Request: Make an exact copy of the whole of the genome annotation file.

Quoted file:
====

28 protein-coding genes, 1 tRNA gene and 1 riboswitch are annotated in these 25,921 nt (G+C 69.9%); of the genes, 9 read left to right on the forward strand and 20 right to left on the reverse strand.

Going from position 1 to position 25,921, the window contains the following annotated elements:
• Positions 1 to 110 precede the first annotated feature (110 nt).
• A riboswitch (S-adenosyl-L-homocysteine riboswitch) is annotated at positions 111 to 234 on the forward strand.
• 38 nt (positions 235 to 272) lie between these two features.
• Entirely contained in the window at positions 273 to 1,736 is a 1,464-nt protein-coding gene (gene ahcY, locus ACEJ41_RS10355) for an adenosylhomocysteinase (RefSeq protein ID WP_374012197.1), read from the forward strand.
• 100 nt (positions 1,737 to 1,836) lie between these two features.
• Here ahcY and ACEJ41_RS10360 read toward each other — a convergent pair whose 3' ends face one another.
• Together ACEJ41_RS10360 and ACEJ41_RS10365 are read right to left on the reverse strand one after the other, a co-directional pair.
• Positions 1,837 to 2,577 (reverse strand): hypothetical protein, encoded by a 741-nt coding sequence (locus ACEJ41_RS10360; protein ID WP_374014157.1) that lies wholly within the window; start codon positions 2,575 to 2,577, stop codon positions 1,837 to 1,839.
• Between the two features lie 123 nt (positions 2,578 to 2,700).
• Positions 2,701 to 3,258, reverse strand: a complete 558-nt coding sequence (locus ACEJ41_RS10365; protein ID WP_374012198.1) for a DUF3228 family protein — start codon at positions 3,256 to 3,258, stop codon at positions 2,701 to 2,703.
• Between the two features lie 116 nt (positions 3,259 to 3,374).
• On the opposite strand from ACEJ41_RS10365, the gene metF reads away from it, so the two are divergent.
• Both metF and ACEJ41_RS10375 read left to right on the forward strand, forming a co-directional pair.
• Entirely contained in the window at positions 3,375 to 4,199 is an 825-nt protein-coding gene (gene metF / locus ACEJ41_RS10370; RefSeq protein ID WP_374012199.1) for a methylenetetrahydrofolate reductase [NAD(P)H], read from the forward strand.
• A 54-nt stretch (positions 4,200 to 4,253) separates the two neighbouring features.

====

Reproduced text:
28 protein-coding genes, 1 tRNA gene and 1 riboswitch are annotated in these 25,921 nt (G+C 69.9%); of the genes, 9 read left to right on the forward strand and 20 right to left on the reverse strand.

Going from position 1 to position 25,921, the window contains the following annotated elements:
• Positions 1 to 110 precede the first annotated feature (110 nt).
• A riboswitch (S-adenosyl-L-homocysteine riboswitch) is annotated at positions 111 to 234 on the forward strand.
• 38 nt (positions 235 to 272) lie between these two features.
• Entirely contained in the window at positions 273 to 1,736 is a 1,464-nt protein-coding gene (gene ahcY, locus ACEJ41_RS10355) for an adenosylhomocysteinase (RefSeq protein ID WP_374012197.1), read from the forward strand.
• 100 nt (positions 1,737 to 1,836) lie between these two features.
• Here ahcY and ACEJ41_RS10360 read toward each other — a convergent pair whose 3' ends face one another.
• Together ACEJ41_RS10360 and ACEJ41_RS10365 are read right to left on the reverse strand one after the other, a co-directional pair.
• Positions 1,837 to 2,577 (reverse strand): hypothetical protein, encoded by a 741-nt coding sequence (locus ACEJ41_RS10360; protein ID WP_374014157.1) that lies wholly within the window; start codon positions 2,575 to 2,577, stop codon positions 1,837 to 1,839.
• Between the two features lie 123 nt (positions 2,578 to 2,700).
• Positions 2,701 to 3,258, reverse strand: a complete 558-nt coding sequence (locus ACEJ41_RS10365; protein ID WP_374012198.1) for a DUF3228 family protein — start codon at positions 3,256 to 3,258, stop codon at positions 2,701 to 2,703.
• Between the two features lie 116 nt (positions 3,259 to 3,374).
• On the opposite strand from ACEJ41_RS10365, the gene metF reads away from it, so the two are divergent.
• Both metF and ACEJ41_RS10375 read left to right on the forward strand, forming a co-directional pair.
• Entirely contained in the window at positions 3,375 to 4,199 is an 825-nt protein-coding gene (gene metF / locus ACEJ41_RS10370; RefSeq protein ID WP_374012199.1) for a methylenetetrahydrofolate reductase [NAD(P)H], read from the forward strand.
• A 54-nt stretch (positions 4,200 to 4,253) separates the two neighbouring features.